Natural farming suggests we coexist peacefully with invasive species. However, many farmers aren’t happy with them. Yet, some chefs claim these invasive species can delightfully enrich your dinner.

Nowadays, some farmers stop fighting weeds because they have a better solution: selling to restaurants. Well. They also make a great profit because they don’t need to make an extra effort to grow them—nature’s own bounty at its best.

Before uprooting invasive species in your garden, consider this: these plants can be as delightful as they are invasive. But please remember that you should never eat a plant you cannot identify. The pursuit of new tastes should never risk poisoning.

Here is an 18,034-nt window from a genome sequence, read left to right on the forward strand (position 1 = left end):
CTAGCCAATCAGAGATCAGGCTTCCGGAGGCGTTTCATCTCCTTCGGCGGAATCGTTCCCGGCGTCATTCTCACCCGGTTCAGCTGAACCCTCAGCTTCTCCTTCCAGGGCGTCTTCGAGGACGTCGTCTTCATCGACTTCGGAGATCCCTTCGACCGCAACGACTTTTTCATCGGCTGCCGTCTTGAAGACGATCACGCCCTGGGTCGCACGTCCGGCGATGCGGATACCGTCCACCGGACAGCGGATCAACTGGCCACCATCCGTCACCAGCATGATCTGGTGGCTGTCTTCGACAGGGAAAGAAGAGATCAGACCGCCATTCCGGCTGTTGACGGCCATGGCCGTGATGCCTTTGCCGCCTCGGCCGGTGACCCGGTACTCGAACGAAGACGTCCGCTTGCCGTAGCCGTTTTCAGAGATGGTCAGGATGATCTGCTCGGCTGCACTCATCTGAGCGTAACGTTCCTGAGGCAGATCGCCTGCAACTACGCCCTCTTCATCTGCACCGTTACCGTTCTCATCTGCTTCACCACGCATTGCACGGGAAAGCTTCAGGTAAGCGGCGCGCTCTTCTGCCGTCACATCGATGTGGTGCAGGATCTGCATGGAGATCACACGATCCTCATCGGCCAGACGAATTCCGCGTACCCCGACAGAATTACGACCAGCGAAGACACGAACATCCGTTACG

Elaeagnus umbellata

Japon iğdesi

Elaeagnus umbellata, rich in lycopene, reportedly tastes akin to currants. Once, I tried an Elaeagnus, and I didn’t like it. However, you can consume flavors you don’t like with alternative preparation methods. Thus, you’ll benefit from the nutrients in them.